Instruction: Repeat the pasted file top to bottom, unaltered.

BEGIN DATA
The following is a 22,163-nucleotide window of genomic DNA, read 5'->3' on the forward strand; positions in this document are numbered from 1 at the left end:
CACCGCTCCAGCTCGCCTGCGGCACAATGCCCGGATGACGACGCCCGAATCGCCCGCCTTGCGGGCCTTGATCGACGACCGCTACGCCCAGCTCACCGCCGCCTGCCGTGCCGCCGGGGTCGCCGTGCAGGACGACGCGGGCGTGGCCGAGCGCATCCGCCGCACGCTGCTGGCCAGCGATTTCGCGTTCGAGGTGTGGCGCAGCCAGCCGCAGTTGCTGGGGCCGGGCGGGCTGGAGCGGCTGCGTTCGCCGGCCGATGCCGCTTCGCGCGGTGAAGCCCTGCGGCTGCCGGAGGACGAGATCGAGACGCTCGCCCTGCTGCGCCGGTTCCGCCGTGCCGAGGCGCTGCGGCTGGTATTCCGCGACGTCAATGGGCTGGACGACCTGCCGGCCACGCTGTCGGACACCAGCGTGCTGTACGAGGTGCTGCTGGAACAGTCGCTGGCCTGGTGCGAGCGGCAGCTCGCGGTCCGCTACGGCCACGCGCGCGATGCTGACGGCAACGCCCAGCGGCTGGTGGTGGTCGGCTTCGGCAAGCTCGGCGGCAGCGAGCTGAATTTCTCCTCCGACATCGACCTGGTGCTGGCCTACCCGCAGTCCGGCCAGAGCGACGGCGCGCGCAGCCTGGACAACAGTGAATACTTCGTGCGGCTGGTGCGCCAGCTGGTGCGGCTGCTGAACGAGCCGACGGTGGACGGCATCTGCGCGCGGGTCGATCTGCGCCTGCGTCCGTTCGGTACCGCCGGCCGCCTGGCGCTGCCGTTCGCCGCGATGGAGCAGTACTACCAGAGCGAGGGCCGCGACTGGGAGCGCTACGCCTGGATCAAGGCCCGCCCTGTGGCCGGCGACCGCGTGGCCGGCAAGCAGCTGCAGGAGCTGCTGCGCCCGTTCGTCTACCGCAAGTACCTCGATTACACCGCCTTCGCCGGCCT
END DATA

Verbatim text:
The following is a 22,163-nucleotide window of genomic DNA, read 5'->3' on the forward strand; positions in this document are numbered from 1 at the left end:
CACCGCTCCAGCTCGCCTGCGGCACAATGCCCGGATGACGACGCCCGAATCGCCCGCCTTGCGGGCCTTGATCGACGACCGCTACGCCCAGCTCACCGCCGCCTGCCGTGCCGCCGGGGTCGCCGTGCAGGACGACGCGGGCGTGGCCGAGCGCATCCGCCGCACGCTGCTGGCCAGCGATTTCGCGTTCGAGGTGTGGCGCAGCCAGCCGCAGTTGCTGGGGCCGGGCGGGCTGGAGCGGCTGCGTTCGCCGGCCGATGCCGCTTCGCGCGGTGAAGCCCTGCGGCTGCCGGAGGACGAGATCGAGACGCTCGCCCTGCTGCGCCGGTTCCGCCGTGCCGAGGCGCTGCGGCTGGTATTCCGCGACGTCAATGGGCTGGACGACCTGCCGGCCACGCTGTCGGACACCAGCGTGCTGTACGAGGTGCTGCTGGAACAGTCGCTGGCCTGGTGCGAGCGGCAGCTCGCGGTCCGCTACGGCCACGCGCGCGATGCTGACGGCAACGCCCAGCGGCTGGTGGTGGTCGGCTTCGGCAAGCTCGGCGGCAGCGAGCTGAATTTCTCCTCCGACATCGACCTGGTGCTGGCCTACCCGCAGTCCGGCCAGAGCGACGGCGCGCGCAGCCTGGACAACAGTGAATACTTCGTGCGGCTGGTGCGCCAGCTGGTGCGGCTGCTGAACGAGCCGACGGTGGACGGCATCTGCGCGCGGGTCGATCTGCGCCTGCGTCCGTTCGGTACCGCCGGCCGCCTGGCGCTGCCGTTCGCCGCGATGGAGCAGTACTACCAGAGCGAGGGCCGCGACTGGGAGCGCTACGCCTGGATCAAGGCCCGCCCTGTGGCCGGCGACCGCGTGGCCGGCAAGCAGCTGCAGGAGCTGCTGCGCCCGTTCGTCTACCGCAAGTACCTCGATTACACCGCCTTCGCCGGCCT